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Jury finds N.M. man didn't harass police

By The Associated Press

FARMINGTON, N.M. — A district court jury has acquitted a Farmington man of stalking and harassing a police officer after he videotaped the officer and picketed the police department.

"I knew the truth would prevail," Juan Mata said.

Jurors deliberated about two hours before ruling July 18 in favor of Mata, 33, whose case came to prominence after he originally was accused of criminal libel. A judge later ruled that charge was unconstitutional.

Officer Mike Briseno said he was disappointed, and that jurors were not allowed to hear the whole case.

The charges centered on whether Mata had a constitutional right to circulate a petition asking the department to investigate Briseno and picket the department with signs calling Briseno a liar.

The charges were filed two months after Mata's family filed a civil rights lawsuit against the city in November 2004 alleging police brutality. The family settled the lawsuit for $75,000 in November 2005; the city did not admit any wrongdoing.

Briseno acknowledged on the stand that he passed in front of Mata's home hundreds of times, but said it was part of the department's regular patrols because of neighborhood gang activity.

Under cross-examination by Mata's attorney, Briseno said he'd never seen Mata drive by his house.

Briseno said his concerns grew as Mata petitioned and picketed him in front of the police station on Oct. 28, 2004.

Briseno said he feared Mata would harm his family. He said his family became afraid to go out, and that he kept lights on outside his home at night.

Mata said he'd protested outside the station, but otherwise never did anything more than sign a petition calling for an investigation into allegations of illegal searches by Briseno. Mata said he signed the petition and picketed because he felt nothing was being done.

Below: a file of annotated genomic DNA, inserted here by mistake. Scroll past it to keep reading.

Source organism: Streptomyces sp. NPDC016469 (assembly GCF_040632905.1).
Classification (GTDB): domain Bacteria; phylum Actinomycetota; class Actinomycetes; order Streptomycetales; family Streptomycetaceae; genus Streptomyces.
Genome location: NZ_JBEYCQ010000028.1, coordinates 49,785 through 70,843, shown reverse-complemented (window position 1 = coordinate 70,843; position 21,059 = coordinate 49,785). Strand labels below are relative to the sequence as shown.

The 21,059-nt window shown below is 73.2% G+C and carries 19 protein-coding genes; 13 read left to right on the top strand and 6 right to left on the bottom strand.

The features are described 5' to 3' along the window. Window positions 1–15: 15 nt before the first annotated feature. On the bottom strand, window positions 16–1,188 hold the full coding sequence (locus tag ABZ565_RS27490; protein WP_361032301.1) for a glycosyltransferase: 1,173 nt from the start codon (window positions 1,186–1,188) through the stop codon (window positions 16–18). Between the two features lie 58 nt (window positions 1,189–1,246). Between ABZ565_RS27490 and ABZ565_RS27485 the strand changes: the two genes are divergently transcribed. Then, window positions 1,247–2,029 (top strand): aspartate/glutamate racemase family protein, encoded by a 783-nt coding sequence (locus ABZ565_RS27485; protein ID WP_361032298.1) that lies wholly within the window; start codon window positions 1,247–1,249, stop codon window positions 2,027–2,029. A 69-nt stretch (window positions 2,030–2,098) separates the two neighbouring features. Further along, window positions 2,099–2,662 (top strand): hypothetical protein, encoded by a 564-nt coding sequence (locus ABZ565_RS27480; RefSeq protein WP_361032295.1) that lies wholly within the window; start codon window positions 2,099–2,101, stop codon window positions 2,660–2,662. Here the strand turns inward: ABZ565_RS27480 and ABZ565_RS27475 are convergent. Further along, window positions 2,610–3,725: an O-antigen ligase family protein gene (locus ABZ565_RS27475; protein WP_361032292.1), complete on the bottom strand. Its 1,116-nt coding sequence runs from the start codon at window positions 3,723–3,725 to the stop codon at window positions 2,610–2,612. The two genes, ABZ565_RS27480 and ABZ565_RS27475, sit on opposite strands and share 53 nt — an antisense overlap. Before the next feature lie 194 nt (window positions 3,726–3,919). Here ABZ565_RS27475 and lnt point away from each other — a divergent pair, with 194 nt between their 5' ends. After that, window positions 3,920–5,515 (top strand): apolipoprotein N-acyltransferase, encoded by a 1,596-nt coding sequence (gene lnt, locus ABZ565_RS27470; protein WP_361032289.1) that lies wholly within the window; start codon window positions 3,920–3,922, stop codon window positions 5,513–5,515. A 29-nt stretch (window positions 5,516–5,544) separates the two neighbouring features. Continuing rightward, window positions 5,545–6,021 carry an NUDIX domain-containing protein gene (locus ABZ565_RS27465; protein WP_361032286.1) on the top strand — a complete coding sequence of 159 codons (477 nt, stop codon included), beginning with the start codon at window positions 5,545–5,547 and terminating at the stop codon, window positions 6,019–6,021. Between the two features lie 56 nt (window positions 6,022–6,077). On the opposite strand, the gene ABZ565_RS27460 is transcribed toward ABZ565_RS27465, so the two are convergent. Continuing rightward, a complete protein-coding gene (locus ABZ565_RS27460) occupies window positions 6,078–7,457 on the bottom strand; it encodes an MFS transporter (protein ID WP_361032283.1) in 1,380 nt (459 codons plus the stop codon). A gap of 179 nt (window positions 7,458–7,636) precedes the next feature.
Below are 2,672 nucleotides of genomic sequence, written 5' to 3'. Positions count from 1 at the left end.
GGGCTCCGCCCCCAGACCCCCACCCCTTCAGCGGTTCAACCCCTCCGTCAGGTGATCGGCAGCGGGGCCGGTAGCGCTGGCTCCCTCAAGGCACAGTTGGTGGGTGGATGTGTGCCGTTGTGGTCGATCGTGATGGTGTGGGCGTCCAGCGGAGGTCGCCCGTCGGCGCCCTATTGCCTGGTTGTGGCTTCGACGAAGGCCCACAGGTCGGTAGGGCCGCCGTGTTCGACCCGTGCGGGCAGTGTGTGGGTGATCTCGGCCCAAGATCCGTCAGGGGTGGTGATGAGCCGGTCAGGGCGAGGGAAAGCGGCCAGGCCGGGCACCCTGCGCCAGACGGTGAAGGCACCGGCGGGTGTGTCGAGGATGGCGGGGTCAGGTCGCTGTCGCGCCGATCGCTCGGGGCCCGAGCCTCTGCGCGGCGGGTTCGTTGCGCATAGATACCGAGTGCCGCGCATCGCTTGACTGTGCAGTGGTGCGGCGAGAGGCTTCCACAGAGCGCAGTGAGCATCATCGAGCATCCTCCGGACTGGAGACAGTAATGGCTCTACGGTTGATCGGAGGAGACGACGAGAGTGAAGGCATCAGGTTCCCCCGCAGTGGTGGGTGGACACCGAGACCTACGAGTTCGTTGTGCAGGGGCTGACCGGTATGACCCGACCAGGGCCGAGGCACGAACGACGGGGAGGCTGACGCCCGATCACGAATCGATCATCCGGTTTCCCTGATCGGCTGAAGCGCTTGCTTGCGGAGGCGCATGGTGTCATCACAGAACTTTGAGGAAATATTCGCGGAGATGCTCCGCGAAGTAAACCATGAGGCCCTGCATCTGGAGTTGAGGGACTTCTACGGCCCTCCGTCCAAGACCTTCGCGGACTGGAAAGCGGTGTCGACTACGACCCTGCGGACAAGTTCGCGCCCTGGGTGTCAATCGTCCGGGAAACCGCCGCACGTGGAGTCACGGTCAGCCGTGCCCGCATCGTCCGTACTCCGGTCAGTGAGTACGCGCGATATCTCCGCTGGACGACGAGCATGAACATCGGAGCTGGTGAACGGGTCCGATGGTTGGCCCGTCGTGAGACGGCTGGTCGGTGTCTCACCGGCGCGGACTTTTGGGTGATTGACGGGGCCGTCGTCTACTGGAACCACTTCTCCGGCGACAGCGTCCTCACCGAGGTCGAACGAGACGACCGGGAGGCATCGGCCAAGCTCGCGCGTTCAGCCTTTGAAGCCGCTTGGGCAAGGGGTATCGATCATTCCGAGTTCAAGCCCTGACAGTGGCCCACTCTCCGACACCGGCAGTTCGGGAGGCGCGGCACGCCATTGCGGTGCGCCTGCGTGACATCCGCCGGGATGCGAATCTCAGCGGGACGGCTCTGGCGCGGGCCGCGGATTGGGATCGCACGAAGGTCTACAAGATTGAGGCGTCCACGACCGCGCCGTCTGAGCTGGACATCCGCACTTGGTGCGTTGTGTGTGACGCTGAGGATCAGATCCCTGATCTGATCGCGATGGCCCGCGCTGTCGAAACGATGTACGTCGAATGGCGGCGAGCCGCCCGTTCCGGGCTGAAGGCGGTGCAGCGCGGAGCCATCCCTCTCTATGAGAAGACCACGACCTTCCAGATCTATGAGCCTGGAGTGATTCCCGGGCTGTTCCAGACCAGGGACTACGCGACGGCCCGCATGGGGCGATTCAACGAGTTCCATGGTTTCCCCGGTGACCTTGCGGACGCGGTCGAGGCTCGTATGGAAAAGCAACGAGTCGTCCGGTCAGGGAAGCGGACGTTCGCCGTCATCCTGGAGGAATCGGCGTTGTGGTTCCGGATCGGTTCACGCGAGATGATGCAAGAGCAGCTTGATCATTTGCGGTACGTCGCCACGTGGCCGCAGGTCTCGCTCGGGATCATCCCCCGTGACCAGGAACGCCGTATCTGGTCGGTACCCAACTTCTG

Special prosecutor William Cooke contended a Sept. 9, 2004, letter by a former attorney for Mata, Ron Adamson, was evidence of harassment of the officer. The letter alleged felonies by the officer.

However, Brandon Cummings, a contract legal assistant to Adamson, testified he never talked to Mata. He said he wrote the letter based on a videotape by Mata, who claimed Briseno was following him.

The case went to district court after Mata appealed his convictions last year in magistrate court on charges of criminal libel, harassment and stalking.

District Judge William Birdsall dismissed the criminal libel charge in April, ruling it was "unconstitutional on its face."

"In a time when fundamental rights are increasingly under siege, it is incumbent upon the courts to safeguard the liberties provided for in our state and federal constitutions," Birdsall wrote.

N.M. criminal-libel charge ruled unconstitutional
State judge finds man's criticism of police officer should be safeguarded as a basic liberty. 04.06.06


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By Paul K. McMasters Criminal-libel laws force defendants to face not individuals allegedly defamed, but the government as prosecutor and the taxpayer as underwriter. 11.06.05

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